Body Fluids Flashcards Preview

Anatomy and Physiology > Body Fluids > Flashcards

Flashcards in Body Fluids Deck (33):
1

What are three modes of transport for fluid between body compartments?

Diffusion, active transport, bulk flow

2

How can diffusion occur?

Through the membrane bilayer, through pores/channels, or through facilitated diffusion

3

What is the difference between primary and secondary active transport?

Primary active transport uses ATP as an energy source, secondary active transport uses a different energy source than ATP

4

What are three unique qualities about active transport?

Require energy, create a gradient, only move in one direction (Bringing something in OR taking something out)

5

What is bulk flow?

When movement of water across a membrane takes other substances with it

6

What is the Donnan Effect?

Where the presence of large, non-permeable molecules affect the distribution of permeable solutes. The main effect in blood pressure

7

What is osmosis?

Diffusion of water down its concentration gradient

8

How many Moles of solute are present in 1 L of water if the osmolarity is 1 osmole?

1 Mole of solute

9

If osmolarity is high, what does that mean in terms of water?

High osmolarity indicates high solute or low water

10

What is the difference between osmolarity and osmolality?

Osmolarity is an indicator of concentration, whereas osmolality is an indicator of weight

11

How is osmolality calculated?

Number of solute particles per Kg of solution

12

What is tonicity?

The osmotic gradient set up over a permeable membrane and non-permeable solutes

13

What is isotonicity in terms of osmolarity?

No net water flow as the concentrations of non-permeable solute in both solutions is equal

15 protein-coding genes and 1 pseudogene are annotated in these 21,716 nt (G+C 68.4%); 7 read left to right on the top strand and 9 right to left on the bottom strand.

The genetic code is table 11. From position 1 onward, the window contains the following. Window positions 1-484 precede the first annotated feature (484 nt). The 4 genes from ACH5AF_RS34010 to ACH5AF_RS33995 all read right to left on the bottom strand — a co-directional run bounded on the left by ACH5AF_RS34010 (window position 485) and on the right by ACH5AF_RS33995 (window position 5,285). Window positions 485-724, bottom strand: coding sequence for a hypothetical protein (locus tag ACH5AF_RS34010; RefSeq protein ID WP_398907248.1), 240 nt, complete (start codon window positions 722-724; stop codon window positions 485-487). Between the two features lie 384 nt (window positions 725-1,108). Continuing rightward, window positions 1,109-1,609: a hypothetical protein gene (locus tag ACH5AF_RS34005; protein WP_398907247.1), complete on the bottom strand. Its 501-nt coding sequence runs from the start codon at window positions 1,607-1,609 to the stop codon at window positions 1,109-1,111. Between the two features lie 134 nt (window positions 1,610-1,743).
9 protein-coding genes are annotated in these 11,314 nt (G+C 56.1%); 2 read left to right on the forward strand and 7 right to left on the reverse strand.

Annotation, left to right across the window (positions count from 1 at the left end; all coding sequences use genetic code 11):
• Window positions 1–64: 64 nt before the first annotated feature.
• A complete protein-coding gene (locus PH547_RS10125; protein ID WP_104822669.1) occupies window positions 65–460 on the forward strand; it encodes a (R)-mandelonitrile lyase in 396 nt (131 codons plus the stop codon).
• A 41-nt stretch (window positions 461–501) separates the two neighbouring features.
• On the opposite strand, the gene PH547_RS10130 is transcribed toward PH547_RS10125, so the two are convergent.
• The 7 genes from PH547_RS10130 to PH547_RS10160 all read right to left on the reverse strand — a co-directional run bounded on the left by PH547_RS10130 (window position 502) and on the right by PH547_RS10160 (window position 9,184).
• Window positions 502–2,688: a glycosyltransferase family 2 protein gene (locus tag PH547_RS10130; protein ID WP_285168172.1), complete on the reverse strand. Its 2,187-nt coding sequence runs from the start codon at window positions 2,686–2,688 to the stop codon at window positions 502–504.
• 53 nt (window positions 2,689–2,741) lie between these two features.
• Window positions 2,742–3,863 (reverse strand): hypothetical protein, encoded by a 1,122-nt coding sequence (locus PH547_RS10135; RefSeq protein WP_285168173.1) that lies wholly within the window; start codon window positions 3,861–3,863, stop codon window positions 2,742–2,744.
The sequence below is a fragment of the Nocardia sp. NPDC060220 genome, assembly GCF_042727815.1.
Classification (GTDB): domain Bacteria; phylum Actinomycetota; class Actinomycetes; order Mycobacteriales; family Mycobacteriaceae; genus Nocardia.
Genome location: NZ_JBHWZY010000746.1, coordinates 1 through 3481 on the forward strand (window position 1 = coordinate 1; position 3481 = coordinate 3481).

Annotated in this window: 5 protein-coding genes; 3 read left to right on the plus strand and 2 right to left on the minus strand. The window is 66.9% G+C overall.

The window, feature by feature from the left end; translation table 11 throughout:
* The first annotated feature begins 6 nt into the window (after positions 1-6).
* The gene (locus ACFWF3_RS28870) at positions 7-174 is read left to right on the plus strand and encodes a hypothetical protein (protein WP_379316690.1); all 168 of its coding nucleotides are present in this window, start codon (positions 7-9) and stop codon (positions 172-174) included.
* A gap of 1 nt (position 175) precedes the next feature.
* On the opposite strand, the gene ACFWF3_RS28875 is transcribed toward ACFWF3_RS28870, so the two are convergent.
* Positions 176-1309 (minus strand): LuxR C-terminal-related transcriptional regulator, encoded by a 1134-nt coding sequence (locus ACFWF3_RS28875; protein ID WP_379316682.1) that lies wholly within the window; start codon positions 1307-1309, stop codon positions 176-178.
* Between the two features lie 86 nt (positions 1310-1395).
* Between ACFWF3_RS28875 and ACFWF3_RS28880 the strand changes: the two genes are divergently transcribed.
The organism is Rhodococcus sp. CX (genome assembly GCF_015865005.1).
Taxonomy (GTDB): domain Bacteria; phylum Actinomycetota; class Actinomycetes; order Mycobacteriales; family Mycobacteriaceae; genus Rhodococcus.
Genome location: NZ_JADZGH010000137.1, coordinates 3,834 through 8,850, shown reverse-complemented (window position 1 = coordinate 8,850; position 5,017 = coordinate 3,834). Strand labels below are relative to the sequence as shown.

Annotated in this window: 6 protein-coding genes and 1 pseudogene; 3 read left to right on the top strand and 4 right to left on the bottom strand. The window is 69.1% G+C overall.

14

What term would be used to describe a solution with a HIGH concentration of non-permeable solutes and LOW amount of water?

Hyperosmotic

15

What term would be used to describe a solution with a LOW concentration of non-permeable solutes and a HIGH amount of water?

Hyposmotic

16

How will water flow if both a hypertonic and hypotonic solution are present?

From hypotonic to hypertonic

17

What proportion of water is found in intracellular fluid and extracellular fluid?

2/3 intracellular, 1/3 extracellular

18

What are the four forces that make up Starlings Forces?

Capillary hydrostatic pressure (Pressure generated by heart pumping blood through veins), interstitial fluid hydrostatic pressure (Pressure of the fluid moving into the vessels), osmotic pressure due to interstitial fluid protein (Pressure of water exiting cell to dilute non-permeable proteins outside the vessel), and oncotic pressure (Pressure due to plasma protein)

19

How are net filtration and absorption calculated?

(Amount of hydrostatic pressure) - (Amount of protein-induced pressure)

20

How much fluid is required for patients per day (General rule of thumb)?

50 mL/Kg/day, 2 mL/Kg/hour

21

How much fluid is required for cats/small dogs per day?

60 mL/Kg/day

22

How much fluid is required for medium dogs per day?

50 mL/Kg/day

23

How much fluid is required for large dogs per day?

40 mL/Kg/day

24

How is the amount of fluid needed for a patient calculated using a comprehensive plan?

Estimate % dehydration using clinical signs (Deficit), add maintenance fluid per day, add ongoing losses (Vomiting, diarrhea, etc.) and divide by 24 to get hourly rate

25

When administering fluids, when should a patient be back to normal hydration?

After 24 hours

26

How are drops per minute calculated from mLs per hour?

[Fluid per hour (mL/hr) x Drip rate (Adult or pediatric)]/60 minutes

27

What percent dehydration is characterized by a subtle loss in skin elasticity?

5-6%

28

What percent dehydration is characterized by definite loss in skin elasticity, possible sunken eyes, and possible tacky mucus membranes?

6-10%

29

What percent dehydration is characterized by skin tent standing in place, definite sunken eyes, and definite tacky/dry mucus membranes?

10-12%

30

What percent dehydration is characterized by collapse and possible death?

12-15%

31

How much crystalloid solution is given to patients in hypovolemic shock?

80-90 mL/Kg/hr in dogs, 40-60 mL/Kg/hr in cats

32

How much colloid solution is given to patients in hypovolemic shock?

5-20 mL/Kg/hr in dogs, 5-15 mL/Kg/hr in cats

33

How are crystalloid and colloid solutions administered to a patient in hypovolemic shock?

1/4 of total dose given in 15 minutes, then reevaluated